Guinea-Bissau: Security Council says dialogue key to peaceful resolution of country’s crisis

18 August 2015 | Press Releases

Guinea-Bissau, 17 August 2015 – Expressing concern over the current political developments in Guinea-Bissau, the United Nations Security Council has called on leaders to seek dialogue and consensus in resolving the crisis in the interest of peace in the country.

Wide view of the Security Council Chamber. UN Photo/Loey Felipe

Wide view of the Security Council Chamber. UN Photo/Loey Felipe

“Members of the Security Council called on parties to resolve the ongoing political dispute in the interest of peace in Guinea Bissau,” reads a press statement issued Friday evening.

Following a 14 August briefing by Tayé-Brook Zerihoun, UN Assistant Secretary-General for Political Affairs, Council members urged all parties in Guinea-Bissau to remain calm, while calling on the security forces, civil society and political leaders to continue to act in a peaceful manner in accordance with the constitution and the rule of law.

Non-interference of security forces, underscored the 15-member body, is of importance in the political situation of Guinea Bissau.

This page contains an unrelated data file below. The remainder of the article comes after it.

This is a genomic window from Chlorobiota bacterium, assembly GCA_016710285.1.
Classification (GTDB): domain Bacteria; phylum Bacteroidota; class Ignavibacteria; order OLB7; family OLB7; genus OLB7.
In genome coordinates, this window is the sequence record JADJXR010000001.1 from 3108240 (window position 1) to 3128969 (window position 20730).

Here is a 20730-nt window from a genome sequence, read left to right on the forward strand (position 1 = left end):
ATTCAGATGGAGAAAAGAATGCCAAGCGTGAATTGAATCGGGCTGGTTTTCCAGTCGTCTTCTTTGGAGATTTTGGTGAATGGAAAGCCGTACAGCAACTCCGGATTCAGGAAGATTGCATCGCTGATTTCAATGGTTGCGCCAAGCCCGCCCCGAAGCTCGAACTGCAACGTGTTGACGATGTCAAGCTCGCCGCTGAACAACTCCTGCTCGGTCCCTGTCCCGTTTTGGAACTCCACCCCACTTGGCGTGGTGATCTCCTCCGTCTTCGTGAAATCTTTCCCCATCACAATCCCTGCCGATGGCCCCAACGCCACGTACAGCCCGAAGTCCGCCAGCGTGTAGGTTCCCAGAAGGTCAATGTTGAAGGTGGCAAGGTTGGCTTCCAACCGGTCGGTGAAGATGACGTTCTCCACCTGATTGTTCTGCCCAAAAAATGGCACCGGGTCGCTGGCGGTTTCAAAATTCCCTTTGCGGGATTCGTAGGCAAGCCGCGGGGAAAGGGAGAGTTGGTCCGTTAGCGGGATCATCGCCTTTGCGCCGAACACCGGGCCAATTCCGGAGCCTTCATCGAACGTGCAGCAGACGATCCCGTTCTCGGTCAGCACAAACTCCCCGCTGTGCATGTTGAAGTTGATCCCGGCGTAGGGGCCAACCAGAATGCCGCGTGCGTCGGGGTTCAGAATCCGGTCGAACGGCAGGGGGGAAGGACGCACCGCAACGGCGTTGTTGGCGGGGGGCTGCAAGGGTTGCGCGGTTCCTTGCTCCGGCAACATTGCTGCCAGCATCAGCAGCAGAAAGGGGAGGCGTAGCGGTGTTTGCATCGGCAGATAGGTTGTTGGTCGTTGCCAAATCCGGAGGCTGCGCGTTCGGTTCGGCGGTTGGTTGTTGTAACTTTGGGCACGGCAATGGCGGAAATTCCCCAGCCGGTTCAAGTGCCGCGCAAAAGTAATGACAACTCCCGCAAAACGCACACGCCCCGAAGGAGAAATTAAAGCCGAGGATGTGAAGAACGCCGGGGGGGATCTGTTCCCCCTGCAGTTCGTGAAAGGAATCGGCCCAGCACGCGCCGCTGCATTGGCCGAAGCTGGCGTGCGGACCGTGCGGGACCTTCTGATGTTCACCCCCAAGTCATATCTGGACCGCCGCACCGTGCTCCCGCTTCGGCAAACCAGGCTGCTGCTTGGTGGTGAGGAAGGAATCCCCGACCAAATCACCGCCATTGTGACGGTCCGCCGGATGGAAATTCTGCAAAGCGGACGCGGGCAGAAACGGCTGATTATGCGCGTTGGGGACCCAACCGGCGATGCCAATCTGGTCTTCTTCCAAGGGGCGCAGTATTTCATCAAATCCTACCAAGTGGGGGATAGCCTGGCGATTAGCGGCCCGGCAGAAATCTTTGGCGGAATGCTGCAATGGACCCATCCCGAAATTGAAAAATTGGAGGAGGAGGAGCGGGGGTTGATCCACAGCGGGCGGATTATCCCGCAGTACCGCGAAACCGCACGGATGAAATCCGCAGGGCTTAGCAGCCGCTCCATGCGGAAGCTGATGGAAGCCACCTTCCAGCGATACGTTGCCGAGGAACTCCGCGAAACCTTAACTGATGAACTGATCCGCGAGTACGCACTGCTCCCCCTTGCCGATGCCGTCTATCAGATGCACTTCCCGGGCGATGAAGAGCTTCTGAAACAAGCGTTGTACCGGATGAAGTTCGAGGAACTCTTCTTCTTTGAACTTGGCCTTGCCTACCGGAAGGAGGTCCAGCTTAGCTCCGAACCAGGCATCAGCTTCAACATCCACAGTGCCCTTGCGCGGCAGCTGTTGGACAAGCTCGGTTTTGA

The Council welcomed the continued engagement of UN Special Representative for Guinea-Bissau Miguel Trovoada, President Macky Sall, in his capacity as the Chairman of the Economic Community of West African States (ECOWAS) and other interlocutors in the search for a peaceful solution to the impasse.

Council members also underlined the need for concerted action between ECOWAS, the African Union, Community of Portuguese-speaking Countries (CPLP), the European Union and the United Nations.

“They called on leaders to seek dialogue and consensus in resolving the crisis in a manner that serves the interests of the Bissau-Guinean people,” said the statement.

Sounding a similar note of concern in an interview with UN Radio, Marco Carmignani, Deputy Head of the UN Integrated Peace-Building Office in Guinea-Bissau, known as UNIOGBIS, said “there must be resolution through dialogue by and between Bissau-Guineans.”

According to Mr. Carmignani, the situation on the streets remained calm and there were no major demonstrations following the decision by the President reportedly to dissolve the Government and dismiss the Prime Minister, who was consulting with political parties in the National Assembly.

“This consultation is part of the constitutional requirement, for both the nomination and exoneration of the prime minister,” said Mr. Carmignani.

“The people have a great hope that Guinea Bissau would eventually find the path to stability,” said the Deputy Special Representative, adding that “hope is still alive.”